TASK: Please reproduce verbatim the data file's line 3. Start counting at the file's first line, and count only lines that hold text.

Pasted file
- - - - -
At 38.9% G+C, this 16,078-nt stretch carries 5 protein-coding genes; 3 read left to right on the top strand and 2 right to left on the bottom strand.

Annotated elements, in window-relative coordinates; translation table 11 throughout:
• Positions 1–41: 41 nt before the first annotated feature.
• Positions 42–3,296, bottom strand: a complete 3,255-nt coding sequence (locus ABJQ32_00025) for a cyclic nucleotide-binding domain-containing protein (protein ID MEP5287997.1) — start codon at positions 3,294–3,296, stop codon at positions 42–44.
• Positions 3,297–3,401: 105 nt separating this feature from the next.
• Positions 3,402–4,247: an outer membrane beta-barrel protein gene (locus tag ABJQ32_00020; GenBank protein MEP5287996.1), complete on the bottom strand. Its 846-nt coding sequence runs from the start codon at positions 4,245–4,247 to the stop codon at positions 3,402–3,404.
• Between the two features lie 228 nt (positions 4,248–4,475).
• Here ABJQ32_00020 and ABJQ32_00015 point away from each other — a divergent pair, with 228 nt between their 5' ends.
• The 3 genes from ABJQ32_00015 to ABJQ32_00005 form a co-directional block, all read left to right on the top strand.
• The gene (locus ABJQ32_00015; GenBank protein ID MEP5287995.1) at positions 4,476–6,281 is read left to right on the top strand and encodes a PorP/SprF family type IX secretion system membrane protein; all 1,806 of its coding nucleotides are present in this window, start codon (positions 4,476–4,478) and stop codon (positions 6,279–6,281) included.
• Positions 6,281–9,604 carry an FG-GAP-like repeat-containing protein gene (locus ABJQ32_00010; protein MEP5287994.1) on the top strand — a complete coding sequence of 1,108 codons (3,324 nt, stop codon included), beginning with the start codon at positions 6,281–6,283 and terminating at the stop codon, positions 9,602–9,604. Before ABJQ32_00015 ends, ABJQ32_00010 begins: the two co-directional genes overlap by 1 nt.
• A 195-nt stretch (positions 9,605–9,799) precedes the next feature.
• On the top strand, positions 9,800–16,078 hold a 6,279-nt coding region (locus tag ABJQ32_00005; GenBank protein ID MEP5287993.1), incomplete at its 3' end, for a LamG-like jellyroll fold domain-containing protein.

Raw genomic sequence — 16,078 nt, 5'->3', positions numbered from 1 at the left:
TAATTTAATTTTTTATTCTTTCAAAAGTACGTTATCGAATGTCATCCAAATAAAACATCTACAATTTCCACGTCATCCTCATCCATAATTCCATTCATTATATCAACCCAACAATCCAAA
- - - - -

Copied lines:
• Positions 1–41: 41 nt before the first annotated feature.